Our second day at Glacier started off at East Glacier - it was overcast and my pics of the lodge are too sucky to upload. We had a tasty breakfast of huckleberry-stuffed french toast and drove northward to Many Glacier, where we stayed next. On the way in, our car was greeted by hordes of swallows, and in an open field of wildflowers to our right, we actually saw a female grizzly bear and her cubs. It was a "bear jam", meaning everyone pulled their cars over to stare at them through binoculars and zoom lenses, but they were far enough away that they'd just be a brown smudge in my pics. Mental note: buy a fancy camera with a zoom lens! :)
My pictures do it no justice because it was out of this world gorgeous. It was one of my favorite places to stay on the trip, although the rooms were small and old, and the walls thin and flimsy (and, cough, overpriced) it was still a wonderful experience. It was the biggest lodge we stayed in, so I got these pleasant summer-camp sort of vibes, with all the families playing cards and checkers and surly teens trying to pretend they were there alone. :) For some reason I kept picturing myself in the Dirty Dancing movie (without the cheeseball plot and fun parties, of course):
We took a boat tour and hike which took us over the lake in the picture, through some woods, over another lake, through some more woods, and up to another beautiful glacial lake. On the way we saw a huge moose, totally unaffected by our presence and snacking on branches - no picture of that because I didn't feel like waiting in line to snap a blurry picture. We also got attacked by clumsy, vicious mosquitoes and saw pretty wildflowers:
We enjoyed the 11:30 sunset with a huckleberry daiquiri (which I suspect was actually a virgin smoothie) and the next day woke early for a quick hike to Redrock Falls. I'm neither a "real" hiker nor an athlete, so we chose our hikes accordingly and it was perfect for me - the best part was hopping around on the rocks at the falls like a crazed mountain goat:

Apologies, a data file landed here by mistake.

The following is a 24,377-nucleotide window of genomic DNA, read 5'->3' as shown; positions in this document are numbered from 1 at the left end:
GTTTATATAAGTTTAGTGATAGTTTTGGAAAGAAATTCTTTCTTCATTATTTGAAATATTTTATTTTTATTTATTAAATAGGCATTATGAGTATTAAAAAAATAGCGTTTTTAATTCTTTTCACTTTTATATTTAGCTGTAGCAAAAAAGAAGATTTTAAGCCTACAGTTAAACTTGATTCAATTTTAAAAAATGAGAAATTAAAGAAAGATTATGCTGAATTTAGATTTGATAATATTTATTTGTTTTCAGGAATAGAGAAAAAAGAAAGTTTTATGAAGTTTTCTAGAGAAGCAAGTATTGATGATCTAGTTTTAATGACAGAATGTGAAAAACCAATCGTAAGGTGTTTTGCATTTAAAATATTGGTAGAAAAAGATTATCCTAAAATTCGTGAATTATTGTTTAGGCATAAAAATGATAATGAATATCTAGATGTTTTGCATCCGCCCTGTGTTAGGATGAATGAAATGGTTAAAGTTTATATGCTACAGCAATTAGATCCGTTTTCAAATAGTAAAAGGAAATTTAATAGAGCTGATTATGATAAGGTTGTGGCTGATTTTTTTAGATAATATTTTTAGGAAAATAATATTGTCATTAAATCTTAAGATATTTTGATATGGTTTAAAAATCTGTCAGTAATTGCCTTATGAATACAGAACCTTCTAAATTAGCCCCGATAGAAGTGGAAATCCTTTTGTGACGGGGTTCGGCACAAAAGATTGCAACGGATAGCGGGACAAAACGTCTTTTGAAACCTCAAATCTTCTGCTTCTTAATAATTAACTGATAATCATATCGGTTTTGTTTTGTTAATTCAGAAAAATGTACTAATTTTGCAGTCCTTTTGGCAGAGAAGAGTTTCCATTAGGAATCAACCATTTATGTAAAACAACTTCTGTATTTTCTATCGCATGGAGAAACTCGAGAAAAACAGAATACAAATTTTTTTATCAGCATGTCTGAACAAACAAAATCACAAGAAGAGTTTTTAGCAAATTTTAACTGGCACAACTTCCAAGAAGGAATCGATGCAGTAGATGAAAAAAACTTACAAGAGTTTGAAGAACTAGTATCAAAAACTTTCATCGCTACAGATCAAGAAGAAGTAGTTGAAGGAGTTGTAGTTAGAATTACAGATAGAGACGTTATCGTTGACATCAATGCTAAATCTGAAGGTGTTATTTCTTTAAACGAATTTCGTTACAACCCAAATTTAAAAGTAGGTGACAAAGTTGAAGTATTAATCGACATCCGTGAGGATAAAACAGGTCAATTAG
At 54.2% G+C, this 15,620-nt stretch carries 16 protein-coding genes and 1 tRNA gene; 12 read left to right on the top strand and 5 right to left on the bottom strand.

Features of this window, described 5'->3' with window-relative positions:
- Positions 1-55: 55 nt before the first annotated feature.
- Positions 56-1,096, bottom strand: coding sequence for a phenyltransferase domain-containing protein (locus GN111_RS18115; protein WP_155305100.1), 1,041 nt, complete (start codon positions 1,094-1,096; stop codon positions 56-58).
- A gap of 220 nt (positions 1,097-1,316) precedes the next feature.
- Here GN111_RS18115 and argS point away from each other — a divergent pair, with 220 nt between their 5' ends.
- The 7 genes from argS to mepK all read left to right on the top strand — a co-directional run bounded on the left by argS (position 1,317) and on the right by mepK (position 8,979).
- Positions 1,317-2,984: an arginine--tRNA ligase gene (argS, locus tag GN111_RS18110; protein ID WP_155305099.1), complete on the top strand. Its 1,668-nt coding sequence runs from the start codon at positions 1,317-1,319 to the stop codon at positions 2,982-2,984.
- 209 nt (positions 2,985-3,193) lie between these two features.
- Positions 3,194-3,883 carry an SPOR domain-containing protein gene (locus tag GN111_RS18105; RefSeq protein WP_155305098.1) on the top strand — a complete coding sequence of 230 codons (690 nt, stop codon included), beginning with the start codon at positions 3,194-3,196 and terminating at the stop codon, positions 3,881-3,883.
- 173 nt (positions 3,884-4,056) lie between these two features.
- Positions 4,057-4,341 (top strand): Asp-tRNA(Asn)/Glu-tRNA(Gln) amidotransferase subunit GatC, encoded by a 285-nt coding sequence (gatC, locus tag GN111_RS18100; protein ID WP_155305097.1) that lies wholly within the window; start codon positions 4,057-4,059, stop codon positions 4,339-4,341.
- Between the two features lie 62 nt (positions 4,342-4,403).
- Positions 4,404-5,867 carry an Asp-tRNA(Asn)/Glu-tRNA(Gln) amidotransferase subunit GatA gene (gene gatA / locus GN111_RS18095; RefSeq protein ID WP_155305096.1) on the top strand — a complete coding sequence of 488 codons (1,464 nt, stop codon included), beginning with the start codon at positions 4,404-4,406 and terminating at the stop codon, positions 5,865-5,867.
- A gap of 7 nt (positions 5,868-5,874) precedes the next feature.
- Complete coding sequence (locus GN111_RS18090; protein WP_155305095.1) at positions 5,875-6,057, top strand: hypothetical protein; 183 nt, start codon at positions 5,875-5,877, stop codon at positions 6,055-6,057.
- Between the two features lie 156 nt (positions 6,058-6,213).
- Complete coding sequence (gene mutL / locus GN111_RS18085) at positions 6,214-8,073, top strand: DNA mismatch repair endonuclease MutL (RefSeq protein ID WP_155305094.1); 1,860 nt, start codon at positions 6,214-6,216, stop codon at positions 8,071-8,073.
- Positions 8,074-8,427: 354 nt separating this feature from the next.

Do try the large size for evidence that I even looked like a crazed mountain goat. :) The falls had a way of hypnotizing us, and we stood there for a long time, feeling the mist from the water, hearing the soft roar, and watching a couple of cute Dipper birds scold each other:
More beautiful wildflowers:
We drove north again and into Canada - on the Canadian side the Park is called Waterton. Amusing sidenote: those Canadian border police are quite serious! We were asked a series of odd, prying questions like how long we'd known each other, what exactly, my boyfriend does at work, and the usual where are you coming from, where are you going. Each answer received a non-commital "Hmmm..." and a suspicious look. I mean, we were wearing hiking gear, had matching nerdsacks, and were driving down a deserted mountain road in a national park... how suspicious could we be? I'm used to the bored "Are you an American citizen" that I'd always get as a kid coming into the US from Mexico. Maybe a Mexican from Texas in Canada who speaks perfect English is a bit of a stretch? They did seem to give le Carotte a very odd look... ;) More on Canada soon...